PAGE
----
Berlin Zoo (Berliner Zoo)

The history of the Berlin Zoo goes back over 150 years — it was the first zoo in Germany and the ninth in the world. The Berlin Zoo remains a popular attraction for tourists and locals alike, and for good reason — the park currently has around 1,500 animal species, and a stroll through the zoo is a great way to experience the world of wildlife. Despite the size of the park's 34 hectares, it is located within the city limits, in Berlin's Tiergarten district. The entrance to the Berlin zoo is very unusual: 27-ton stone elephants decorate the main gate of the zoo on both sides. This architectural composition was designed in the nineteenth century, being called the "Elephantheron".

The total number of animals in Germany's main zoo is around 17,000. The park is equipped with aviaries, but they are not quite as we are used to seeing them — decorative elements of the aviaries kind of hide fences, creating an effect of presence next to the animals. The cages are no less secure: visitors are fenced off from wild animals by ditches.

In an attempt to perfectly recreate the "wild world", the zoo staff give the animals ample freedom — animals from neighbouring enclosures communicate with each other without hindrance. Those animals that cannot be allowed complete freedom also live in comfortable conditions and are provided with all the necessary amenities.

The Berlin Zoo has a lot to be proud of: some of the animals permanently living there are truly unique: some of them are endangered species. Naturally, tourists have developed favourites among the animals over the years. One such is Bao the panda, born in the zoo in 1978 — currently the oldest panda in the world. Also very famous among the inhabitants was the polar bear Knut, born in 2007, which became the first polar bear at Berlin Zoo in 30 years.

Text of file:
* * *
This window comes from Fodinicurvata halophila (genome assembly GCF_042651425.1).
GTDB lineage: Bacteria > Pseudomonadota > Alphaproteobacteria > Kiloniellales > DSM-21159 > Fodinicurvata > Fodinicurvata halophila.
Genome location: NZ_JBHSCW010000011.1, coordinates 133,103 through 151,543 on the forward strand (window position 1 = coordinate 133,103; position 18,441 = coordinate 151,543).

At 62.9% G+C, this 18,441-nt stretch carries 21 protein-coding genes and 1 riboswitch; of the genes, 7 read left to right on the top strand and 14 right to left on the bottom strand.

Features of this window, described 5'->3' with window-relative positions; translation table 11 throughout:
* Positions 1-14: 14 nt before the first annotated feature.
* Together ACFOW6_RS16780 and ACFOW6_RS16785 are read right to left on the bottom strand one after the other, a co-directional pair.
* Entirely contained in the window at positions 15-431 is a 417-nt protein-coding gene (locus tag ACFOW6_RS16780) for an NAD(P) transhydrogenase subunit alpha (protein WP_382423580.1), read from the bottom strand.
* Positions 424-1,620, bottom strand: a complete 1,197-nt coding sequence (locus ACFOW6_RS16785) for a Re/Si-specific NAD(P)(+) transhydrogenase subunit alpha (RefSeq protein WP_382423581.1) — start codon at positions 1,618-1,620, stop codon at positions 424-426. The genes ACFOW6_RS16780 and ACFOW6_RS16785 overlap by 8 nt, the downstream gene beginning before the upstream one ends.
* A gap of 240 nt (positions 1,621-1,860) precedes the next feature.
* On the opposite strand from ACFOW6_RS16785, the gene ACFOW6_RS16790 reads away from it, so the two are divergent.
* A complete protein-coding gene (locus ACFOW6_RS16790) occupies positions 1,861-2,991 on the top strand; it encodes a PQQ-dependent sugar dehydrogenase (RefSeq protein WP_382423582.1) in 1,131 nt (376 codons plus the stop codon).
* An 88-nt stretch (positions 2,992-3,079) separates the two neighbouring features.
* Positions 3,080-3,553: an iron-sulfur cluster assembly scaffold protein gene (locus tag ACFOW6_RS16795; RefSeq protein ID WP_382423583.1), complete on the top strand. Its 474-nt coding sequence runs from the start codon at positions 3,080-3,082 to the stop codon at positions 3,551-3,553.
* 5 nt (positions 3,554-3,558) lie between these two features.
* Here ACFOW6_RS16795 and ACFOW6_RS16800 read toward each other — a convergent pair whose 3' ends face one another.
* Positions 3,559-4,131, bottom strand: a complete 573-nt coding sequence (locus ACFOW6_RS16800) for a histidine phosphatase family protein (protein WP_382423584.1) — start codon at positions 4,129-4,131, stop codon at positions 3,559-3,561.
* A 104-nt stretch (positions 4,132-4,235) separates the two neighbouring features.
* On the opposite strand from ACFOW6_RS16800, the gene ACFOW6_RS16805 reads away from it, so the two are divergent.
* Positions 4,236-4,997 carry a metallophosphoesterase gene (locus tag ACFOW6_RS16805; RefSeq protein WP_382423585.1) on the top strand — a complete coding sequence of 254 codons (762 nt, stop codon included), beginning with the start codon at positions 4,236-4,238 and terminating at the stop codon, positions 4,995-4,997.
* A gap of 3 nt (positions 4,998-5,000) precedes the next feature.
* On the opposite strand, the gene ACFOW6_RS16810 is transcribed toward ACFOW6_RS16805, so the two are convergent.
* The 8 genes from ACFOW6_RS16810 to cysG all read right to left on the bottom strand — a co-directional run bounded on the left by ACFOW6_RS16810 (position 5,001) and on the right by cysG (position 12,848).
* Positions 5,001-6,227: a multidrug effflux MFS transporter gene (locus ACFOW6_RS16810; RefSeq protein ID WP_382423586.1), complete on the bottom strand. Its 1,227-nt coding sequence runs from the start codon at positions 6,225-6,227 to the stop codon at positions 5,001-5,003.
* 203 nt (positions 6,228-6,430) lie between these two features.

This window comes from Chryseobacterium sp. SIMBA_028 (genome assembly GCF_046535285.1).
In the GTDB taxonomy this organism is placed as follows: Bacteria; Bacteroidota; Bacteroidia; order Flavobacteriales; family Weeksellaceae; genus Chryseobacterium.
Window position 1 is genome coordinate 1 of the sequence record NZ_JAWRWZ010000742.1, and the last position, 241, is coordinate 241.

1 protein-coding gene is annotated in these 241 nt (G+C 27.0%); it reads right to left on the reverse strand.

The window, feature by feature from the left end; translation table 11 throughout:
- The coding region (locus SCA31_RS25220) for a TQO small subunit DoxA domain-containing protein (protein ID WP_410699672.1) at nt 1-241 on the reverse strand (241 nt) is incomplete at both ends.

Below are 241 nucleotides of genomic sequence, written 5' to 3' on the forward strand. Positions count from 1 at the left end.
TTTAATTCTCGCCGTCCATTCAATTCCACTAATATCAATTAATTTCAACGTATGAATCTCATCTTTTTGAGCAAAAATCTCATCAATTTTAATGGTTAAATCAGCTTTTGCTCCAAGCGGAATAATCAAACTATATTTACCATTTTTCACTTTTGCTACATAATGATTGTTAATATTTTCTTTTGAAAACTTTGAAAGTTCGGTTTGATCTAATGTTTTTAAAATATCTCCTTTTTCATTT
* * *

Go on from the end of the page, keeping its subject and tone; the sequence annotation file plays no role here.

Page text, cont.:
When you visit the zoo, you will not only have the opportunity to observe the lives of the animals, but also to see how the animals are fed and cared for. You also have the opportunity to get involved — for a small fee, zoo staff will help you feed the animals in the enclosures yourself.


Another pride of the zoo is the Zoo-Aquarium, which is located on three floors. There is a coral reef exhibit and around 250 different tanks with a total volume of 25,000 litres. Jellyfish, seahorses, exotic fish and other striking representatives of the underwater world are located in separate aquariums. Giant sharks, stingrays and Komodo varanas are the aquarium's "calling cards", being the most popular with tourists.

Cultural significance

Berlin's zoo is one of the city's main attractions: around 2.6 million people visit it each year. It also often hosts festivals, PR events, and children's activities. The Berlin Zoo has an additional important mission besides the animal world. The scientific staff of the zoo are engaged in breeding and the zoo itself is constantly involved in programmes for the breeding and conservation of rare animal species.

How to get there

You can get to Berlin Zoo with the underground trains U-2, U-9 and U-12 to "Zoologischer Garten" station, or U-1 and U-9 to "Kurfürstendamm". The city trains S5, S7, S3 and S9 to "Zoologischer Garten" station also take you to the zoo.

Address: Hardenbergplatz 8, 10787 Berlin.
Official website: